A Heavenly Craft: The Woodcut in Early Printed Books
edited by Daniel De Simone
with essays by Lilian Armstrong, Daniela Laube, and Paul Needham
Hardcover, 224 pages,
9 x 12 in.,
100 color illustrations
$50.00 (Can. $73.00)
The combination of the woodcut—a print method devised early in the fifteenth century—with Johannes Gutenberg's revolutionary invention of printing with moveable type resulted in a powerful explosion of information and ideas. For the first time, it was possible to use a mechanized system to print identical copies of books containing both text and images. Featured in A Heavenly Craft are the earliest surviving examples of these books from throughout Western Europe, all printed within the first century after Gutenberg's invention.
The contributors bring these rare books to life, exploring the evolution of the technique, composition, and coloration of the woodcut beginning with the earliest publications. Many of the woodcut designs grew out of the tradition of manuscript illumination, in which book illustrations were painstakingly executed by hand. The authors also present the distinguishing features of national style and taste, treating the reader to examples from Germany, Italy, France, Spain, and the Netherlands. In addition, A Heavenly Craft describes the provenance of these volumes, providing an account of how Lessing J. Rosenwald purchased them from the heir to the Lea and Perrins fortune and later donated them to the Library of Congress.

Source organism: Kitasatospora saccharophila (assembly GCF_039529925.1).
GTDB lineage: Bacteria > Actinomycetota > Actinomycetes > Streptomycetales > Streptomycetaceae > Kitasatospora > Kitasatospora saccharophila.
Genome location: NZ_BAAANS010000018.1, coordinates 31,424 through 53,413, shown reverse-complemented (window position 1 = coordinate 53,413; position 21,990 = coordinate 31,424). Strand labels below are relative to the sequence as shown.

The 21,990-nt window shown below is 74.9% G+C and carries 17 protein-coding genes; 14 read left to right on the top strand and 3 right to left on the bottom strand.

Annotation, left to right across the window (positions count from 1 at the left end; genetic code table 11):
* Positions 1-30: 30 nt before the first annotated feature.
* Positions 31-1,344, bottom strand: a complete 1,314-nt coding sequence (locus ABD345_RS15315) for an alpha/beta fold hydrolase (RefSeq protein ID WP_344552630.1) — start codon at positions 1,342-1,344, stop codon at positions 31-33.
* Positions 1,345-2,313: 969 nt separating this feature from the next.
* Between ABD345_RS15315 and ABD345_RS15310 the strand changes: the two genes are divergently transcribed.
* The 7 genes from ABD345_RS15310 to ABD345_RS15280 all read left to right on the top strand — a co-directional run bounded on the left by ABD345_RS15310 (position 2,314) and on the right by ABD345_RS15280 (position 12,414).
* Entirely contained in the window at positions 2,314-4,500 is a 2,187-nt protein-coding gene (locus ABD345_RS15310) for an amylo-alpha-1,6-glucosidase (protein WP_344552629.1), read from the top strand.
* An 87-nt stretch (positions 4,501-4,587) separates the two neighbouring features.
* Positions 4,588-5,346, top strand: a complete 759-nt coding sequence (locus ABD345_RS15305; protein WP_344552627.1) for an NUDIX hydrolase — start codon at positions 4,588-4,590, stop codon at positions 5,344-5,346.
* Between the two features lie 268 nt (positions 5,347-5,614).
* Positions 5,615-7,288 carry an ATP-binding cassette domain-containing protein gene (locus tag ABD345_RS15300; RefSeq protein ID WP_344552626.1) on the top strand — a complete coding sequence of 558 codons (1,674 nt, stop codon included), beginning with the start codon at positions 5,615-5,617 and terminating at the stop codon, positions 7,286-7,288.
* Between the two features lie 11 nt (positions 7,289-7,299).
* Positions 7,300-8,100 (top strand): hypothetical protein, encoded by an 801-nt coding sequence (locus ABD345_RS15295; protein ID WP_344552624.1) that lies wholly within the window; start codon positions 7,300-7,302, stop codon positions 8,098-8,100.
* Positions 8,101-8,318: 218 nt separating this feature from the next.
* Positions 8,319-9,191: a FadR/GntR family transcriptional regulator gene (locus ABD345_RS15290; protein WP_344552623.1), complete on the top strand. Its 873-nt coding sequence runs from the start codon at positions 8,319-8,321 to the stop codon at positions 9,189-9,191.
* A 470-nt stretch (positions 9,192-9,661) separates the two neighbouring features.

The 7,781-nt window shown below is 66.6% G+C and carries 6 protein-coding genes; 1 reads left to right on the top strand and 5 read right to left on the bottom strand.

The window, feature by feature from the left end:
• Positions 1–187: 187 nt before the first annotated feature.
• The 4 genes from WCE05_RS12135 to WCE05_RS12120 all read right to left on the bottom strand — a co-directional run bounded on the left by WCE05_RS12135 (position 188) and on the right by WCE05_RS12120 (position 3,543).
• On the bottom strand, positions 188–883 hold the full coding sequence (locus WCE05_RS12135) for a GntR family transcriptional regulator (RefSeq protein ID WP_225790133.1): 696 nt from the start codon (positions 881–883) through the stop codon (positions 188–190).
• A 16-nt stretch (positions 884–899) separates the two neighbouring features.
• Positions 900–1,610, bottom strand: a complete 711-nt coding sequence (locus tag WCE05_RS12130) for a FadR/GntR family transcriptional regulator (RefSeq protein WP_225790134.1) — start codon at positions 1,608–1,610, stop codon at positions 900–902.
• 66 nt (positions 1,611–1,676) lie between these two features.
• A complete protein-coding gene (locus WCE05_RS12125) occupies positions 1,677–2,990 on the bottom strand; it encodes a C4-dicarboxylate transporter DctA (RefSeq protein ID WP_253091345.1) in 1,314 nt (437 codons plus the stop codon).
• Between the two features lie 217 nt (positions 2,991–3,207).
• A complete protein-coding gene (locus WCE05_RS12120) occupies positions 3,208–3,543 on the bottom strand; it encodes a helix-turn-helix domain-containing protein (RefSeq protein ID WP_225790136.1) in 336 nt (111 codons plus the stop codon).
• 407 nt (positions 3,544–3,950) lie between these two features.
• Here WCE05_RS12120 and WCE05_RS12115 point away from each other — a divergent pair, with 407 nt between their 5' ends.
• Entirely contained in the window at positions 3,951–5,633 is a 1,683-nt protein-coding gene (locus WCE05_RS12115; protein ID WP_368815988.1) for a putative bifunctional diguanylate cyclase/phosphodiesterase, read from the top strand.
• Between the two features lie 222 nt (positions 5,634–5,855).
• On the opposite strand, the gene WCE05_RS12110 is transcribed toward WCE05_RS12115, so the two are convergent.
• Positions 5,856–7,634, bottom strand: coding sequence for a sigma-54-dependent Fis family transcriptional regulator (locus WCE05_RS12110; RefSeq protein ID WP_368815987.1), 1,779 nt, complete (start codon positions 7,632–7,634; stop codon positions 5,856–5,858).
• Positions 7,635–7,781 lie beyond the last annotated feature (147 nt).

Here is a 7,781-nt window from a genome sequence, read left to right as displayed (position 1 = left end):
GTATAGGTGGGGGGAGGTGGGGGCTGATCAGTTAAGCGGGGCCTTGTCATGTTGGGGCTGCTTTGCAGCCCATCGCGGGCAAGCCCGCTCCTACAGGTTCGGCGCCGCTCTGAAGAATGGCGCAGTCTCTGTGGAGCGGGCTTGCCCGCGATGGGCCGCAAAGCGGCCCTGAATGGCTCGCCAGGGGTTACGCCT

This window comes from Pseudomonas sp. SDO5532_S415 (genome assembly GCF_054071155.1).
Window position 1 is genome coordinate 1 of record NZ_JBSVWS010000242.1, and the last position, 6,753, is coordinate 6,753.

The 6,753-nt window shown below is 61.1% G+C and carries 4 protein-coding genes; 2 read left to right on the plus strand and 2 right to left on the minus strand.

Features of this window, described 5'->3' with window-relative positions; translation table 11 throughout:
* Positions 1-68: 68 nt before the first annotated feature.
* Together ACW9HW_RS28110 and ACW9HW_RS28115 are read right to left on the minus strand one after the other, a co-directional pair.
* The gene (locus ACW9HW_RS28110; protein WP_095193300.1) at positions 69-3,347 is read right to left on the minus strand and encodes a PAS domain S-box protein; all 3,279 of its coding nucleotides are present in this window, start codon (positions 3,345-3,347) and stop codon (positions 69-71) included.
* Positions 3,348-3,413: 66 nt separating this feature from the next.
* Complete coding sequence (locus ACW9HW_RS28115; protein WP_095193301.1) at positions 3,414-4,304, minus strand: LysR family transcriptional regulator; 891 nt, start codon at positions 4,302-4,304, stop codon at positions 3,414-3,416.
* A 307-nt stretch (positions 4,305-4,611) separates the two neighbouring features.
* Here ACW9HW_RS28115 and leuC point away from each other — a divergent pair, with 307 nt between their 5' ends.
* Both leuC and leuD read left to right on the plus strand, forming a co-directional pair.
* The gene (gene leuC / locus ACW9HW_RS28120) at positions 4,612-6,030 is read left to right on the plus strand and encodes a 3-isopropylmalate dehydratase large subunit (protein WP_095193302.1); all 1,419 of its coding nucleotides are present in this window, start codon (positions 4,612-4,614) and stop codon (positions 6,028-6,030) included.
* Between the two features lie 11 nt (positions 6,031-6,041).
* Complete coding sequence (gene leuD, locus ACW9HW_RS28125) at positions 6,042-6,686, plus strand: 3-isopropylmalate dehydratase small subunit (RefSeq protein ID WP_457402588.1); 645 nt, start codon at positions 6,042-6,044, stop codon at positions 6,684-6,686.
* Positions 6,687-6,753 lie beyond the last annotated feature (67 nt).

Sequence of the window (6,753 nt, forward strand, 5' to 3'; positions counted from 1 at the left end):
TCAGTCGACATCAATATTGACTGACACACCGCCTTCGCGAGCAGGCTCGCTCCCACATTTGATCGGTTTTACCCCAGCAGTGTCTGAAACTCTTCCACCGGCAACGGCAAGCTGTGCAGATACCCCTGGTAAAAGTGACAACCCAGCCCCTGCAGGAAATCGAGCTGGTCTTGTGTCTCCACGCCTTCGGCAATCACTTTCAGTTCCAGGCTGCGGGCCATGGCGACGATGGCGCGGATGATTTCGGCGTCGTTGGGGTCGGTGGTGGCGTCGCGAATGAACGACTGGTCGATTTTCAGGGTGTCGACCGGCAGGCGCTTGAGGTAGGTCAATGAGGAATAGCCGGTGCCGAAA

These early printed volumes are the predecessors of today's illustrated books. A Heavenly Craft celebrates these origins, making these early publications available to bibliophiles and print lovers.
Daniel De Simone is the curator of the Lessing J. Rosenwald Collection at the Library of Congress. He was formerly the owner of an antiquarian book company and spent twenty-five years in the rare book trade. De Simone lives in Washington, D.C.